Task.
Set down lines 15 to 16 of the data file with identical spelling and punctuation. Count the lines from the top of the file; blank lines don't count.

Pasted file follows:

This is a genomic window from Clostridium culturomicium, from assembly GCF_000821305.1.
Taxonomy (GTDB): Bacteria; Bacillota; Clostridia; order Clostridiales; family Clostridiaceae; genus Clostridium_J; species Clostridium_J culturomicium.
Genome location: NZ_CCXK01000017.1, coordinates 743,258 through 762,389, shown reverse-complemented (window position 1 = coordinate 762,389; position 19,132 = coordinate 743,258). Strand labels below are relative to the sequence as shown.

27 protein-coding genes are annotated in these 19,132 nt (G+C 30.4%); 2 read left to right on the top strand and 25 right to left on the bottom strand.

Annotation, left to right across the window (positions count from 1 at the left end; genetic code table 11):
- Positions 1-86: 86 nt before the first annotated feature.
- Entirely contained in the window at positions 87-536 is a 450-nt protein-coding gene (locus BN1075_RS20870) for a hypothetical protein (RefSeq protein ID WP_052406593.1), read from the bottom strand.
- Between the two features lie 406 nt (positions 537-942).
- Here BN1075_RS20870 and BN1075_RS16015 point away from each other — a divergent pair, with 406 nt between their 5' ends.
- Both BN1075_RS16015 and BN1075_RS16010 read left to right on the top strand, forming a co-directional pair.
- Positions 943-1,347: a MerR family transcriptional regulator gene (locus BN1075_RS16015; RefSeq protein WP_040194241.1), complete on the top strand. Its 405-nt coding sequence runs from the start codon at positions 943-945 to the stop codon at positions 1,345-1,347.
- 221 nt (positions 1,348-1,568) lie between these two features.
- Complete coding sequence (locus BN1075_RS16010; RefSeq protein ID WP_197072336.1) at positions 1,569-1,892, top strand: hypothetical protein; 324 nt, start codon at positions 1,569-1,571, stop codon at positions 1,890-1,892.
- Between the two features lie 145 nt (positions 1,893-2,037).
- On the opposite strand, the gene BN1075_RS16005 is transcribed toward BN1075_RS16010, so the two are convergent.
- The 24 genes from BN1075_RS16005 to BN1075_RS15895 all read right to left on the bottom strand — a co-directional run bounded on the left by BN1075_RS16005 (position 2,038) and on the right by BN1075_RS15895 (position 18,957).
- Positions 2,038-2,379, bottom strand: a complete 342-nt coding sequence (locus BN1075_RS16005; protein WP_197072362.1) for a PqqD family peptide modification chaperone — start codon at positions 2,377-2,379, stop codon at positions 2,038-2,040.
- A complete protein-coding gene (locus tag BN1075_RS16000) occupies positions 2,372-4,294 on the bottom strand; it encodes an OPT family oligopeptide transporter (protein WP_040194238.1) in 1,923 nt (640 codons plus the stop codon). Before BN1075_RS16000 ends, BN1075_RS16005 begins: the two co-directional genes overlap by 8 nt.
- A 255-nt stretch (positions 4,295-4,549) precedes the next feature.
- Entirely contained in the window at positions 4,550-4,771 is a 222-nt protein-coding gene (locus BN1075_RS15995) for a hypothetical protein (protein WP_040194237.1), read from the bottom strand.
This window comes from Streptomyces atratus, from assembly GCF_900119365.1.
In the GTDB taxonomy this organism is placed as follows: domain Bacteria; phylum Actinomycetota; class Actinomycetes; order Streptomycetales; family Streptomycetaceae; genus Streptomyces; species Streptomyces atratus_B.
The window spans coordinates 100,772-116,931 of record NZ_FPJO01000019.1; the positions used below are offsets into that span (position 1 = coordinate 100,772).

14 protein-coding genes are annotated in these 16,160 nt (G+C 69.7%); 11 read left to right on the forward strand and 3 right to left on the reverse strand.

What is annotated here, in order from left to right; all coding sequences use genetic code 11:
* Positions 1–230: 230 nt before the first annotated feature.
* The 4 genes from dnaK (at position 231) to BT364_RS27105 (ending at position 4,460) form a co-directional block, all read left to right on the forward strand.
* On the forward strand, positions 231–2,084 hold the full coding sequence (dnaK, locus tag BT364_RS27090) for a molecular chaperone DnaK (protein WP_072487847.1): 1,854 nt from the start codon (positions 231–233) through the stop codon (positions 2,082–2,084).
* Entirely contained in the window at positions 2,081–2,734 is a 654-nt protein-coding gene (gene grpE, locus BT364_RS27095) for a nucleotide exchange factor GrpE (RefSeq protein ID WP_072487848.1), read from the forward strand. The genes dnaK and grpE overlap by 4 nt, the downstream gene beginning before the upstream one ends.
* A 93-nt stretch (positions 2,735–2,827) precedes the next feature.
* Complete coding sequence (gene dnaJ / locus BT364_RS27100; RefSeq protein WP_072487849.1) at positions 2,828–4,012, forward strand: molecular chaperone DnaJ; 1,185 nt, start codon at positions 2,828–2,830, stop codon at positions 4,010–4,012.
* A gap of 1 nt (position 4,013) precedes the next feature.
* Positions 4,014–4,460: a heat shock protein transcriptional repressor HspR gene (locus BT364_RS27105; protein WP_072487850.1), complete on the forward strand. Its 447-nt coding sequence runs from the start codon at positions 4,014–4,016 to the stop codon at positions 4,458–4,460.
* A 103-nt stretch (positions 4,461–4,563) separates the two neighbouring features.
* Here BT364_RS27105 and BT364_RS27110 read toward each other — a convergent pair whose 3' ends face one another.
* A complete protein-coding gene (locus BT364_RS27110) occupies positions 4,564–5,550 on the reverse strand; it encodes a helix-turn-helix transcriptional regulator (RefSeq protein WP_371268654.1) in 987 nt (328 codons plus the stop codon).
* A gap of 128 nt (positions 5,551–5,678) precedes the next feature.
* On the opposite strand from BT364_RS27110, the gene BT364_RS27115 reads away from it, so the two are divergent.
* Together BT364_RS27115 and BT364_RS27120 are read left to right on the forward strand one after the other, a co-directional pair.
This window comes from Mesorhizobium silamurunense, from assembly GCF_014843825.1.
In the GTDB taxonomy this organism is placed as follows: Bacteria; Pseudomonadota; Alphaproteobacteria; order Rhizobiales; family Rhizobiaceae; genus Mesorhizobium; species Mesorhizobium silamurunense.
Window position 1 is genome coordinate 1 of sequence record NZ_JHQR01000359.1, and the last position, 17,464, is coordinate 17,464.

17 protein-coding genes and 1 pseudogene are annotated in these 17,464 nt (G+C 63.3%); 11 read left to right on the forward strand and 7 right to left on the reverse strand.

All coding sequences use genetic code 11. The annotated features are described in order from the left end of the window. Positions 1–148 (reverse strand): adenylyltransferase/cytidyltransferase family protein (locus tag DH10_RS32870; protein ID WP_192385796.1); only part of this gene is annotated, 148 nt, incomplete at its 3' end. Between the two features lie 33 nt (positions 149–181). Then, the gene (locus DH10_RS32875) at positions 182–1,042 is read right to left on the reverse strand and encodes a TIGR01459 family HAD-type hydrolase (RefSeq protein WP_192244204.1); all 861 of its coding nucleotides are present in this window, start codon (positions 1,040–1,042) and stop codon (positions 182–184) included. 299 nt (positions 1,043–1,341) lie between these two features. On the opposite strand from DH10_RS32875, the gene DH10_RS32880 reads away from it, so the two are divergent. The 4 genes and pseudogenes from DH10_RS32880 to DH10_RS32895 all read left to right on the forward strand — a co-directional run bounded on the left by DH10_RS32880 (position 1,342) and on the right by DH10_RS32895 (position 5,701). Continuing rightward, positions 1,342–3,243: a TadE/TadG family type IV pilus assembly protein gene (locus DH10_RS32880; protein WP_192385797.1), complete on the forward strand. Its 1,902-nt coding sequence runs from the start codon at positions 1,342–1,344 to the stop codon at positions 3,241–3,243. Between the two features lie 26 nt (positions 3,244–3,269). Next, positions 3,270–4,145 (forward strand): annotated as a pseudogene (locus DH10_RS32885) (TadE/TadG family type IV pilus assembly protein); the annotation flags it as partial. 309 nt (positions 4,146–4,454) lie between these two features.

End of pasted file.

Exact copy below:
- On the opposite strand, the gene BN1075_RS16005 is transcribed toward BN1075_RS16010, so the two are convergent.
- The 24 genes from BN1075_RS16005 to BN1075_RS15895 all read right to left on the bottom strand — a co-directional run bounded on the left by BN1075_RS16005 (position 2,038) and on the right by BN1075_RS15895 (position 18,957).